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22-10-2021 19:35

Statement by the Republic of Cyprus to the UN Security Council Annual Open Debate on Women, Peace and Security: Investing in Women in Peacekeeping and Peacebuilding

The Republic of Cyprus was represented yesterday, 21st October 2021, by the Deputy Permanent Representative of Cyprus to the UN, Ms Polly Ioannou, at the Security Council Annual Open Debate on Women, Peace and Security: Investing in Women in Peacekeeping and Peacebuilding. Following is the full text of the intervention of Ms Ioannou:

“Thank you, Madam President, for organizing this debate. As requested, my statement will be as concrete as possible, complementing that of the European Union, to which we fully subscribe.

We have stressed before the importance of having meaningful participation by women in peace processes, to satisfy the criterion of egalitarian necessity but also in recognition of the fact that peace is more sustainable when it emanates from inclusive processes.

More important than participation quotas, is the task of ensuring the qualitative contribution of women to the substantive issues under consideration in a peace process. This can be achieved through the consideration of concrete proposals, submitted by women, regarding the constitutional set-up and legislation in a post-conflict environment, including but not limited to the gender dimension.

Such input should be possible on two levels: the direct participation of women in all tracks of a peace process, as well as through a mechanism that enables local experts to share ideas on specific questions. The United Nations can be instrumental in this respect through its involvement in such processes and its interaction with local actors, whose voice it can help harness, but also its ability to draw on successful paradigms in state practice across its membership. Additionally, peacekeeping operations can help create the safe environment that is necessary for women to participate in peacemaking and peacebuilding, an element that could be included in their mandates explicitly.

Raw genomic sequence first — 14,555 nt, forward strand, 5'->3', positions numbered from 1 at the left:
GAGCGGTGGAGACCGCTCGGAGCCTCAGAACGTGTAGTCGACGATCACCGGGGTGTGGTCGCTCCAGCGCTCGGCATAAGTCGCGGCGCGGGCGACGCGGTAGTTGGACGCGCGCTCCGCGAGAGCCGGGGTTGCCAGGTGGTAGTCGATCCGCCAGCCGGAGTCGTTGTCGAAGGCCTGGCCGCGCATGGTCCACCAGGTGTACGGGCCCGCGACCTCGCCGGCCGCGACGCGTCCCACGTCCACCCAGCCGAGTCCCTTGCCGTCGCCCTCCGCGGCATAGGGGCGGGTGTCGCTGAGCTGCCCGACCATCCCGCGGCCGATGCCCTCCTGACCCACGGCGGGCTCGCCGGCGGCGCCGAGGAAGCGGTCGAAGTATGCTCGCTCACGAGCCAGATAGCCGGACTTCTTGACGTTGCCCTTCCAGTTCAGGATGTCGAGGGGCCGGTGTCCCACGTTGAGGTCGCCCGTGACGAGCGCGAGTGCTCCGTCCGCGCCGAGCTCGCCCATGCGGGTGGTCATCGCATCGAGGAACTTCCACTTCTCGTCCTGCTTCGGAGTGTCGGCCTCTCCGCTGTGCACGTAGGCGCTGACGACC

Even if gender equality is enshrined in peace instruments, this is only the first step towards equal status in a post-conflict society. With sexual violence still prevalent as a weapon of war and with such crimes continuing to be largely overlooked, nothing less than accountability and reparations for such crimes are needed to put a society on an egalitarian track. Gender-based violence should come with a very high price tag for its perpetrators and no amnesties should be contemplated for these or any other kind of crimes against humanity. The role of UN operations is key in this respect. Not only do their mandates encompass the protection of civilians but in the event of atrocities, UN missions can and should be a source of evidence that enables national or international prosecution, also an element that should be included in their mandates explicitly.

Addressing the culture of patriarchy that continues to afflict the security sector is a priority but will not single handedly solve the deeply rooted problems in the field of WPS, which are a manifestation of broader inequalities and cannot be tackled without a more general and comprehensive assault on the attitudes perpetuating them”.